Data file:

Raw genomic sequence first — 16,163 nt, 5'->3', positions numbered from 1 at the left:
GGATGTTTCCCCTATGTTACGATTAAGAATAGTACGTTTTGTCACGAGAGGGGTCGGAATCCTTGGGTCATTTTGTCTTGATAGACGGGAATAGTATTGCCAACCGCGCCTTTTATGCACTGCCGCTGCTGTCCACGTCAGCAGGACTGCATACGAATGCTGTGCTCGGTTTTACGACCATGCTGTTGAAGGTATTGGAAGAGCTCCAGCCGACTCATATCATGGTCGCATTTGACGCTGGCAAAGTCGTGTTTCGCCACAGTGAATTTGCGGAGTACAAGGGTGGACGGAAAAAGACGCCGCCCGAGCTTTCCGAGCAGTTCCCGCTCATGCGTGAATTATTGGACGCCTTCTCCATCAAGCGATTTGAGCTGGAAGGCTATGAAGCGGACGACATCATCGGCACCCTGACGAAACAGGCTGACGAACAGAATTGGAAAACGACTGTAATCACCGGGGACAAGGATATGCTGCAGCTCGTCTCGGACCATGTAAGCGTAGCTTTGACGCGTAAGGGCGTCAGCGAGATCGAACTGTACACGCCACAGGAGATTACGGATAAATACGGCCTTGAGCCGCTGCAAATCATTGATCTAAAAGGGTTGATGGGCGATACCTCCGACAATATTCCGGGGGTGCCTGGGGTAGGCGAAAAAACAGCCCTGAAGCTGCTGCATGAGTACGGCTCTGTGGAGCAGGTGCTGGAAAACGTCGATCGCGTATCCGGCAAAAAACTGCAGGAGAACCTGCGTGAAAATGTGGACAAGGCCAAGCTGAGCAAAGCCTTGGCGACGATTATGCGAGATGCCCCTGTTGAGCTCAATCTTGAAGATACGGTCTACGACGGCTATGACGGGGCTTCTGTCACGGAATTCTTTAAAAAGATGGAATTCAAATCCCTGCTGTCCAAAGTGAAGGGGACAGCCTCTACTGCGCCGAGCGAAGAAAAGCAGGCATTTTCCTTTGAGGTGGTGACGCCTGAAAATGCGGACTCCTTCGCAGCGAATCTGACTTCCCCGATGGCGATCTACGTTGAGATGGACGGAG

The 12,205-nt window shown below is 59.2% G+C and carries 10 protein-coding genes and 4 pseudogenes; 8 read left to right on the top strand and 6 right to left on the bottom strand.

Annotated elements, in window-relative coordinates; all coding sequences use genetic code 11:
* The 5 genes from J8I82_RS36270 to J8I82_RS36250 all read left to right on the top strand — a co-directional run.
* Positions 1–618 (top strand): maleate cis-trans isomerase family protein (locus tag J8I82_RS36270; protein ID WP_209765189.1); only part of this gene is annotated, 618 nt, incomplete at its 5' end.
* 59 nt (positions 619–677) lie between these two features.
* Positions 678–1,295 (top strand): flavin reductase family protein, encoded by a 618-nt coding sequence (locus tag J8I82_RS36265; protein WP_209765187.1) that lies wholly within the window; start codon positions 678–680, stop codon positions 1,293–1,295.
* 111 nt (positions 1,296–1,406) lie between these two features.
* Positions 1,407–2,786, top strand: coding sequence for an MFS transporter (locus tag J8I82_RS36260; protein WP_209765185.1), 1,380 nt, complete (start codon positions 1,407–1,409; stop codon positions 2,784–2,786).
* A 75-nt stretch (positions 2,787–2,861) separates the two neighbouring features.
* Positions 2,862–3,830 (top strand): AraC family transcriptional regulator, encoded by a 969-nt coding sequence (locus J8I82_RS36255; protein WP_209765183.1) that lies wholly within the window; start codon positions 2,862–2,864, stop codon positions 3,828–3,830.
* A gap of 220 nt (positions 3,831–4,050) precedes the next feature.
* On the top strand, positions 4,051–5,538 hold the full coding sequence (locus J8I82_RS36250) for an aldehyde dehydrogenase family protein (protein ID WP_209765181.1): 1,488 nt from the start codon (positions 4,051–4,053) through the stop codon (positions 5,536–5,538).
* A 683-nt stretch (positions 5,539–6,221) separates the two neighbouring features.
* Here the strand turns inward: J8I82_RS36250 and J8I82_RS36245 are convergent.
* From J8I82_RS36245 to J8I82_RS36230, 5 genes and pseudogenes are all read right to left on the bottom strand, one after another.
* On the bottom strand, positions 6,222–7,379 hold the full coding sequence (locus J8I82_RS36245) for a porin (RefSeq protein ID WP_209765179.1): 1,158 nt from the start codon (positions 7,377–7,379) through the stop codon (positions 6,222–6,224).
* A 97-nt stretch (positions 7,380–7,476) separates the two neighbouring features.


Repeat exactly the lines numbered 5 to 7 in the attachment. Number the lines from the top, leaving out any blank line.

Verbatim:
* The 5 genes from J8I82_RS36270 to J8I82_RS36250 all read left to right on the top strand — a co-directional run.
* Positions 1–618 (top strand): maleate cis-trans isomerase family protein (locus tag J8I82_RS36270; protein ID WP_209765189.1); only part of this gene is annotated, 618 nt, incomplete at its 5' end.
* 59 nt (positions 619–677) lie between these two features.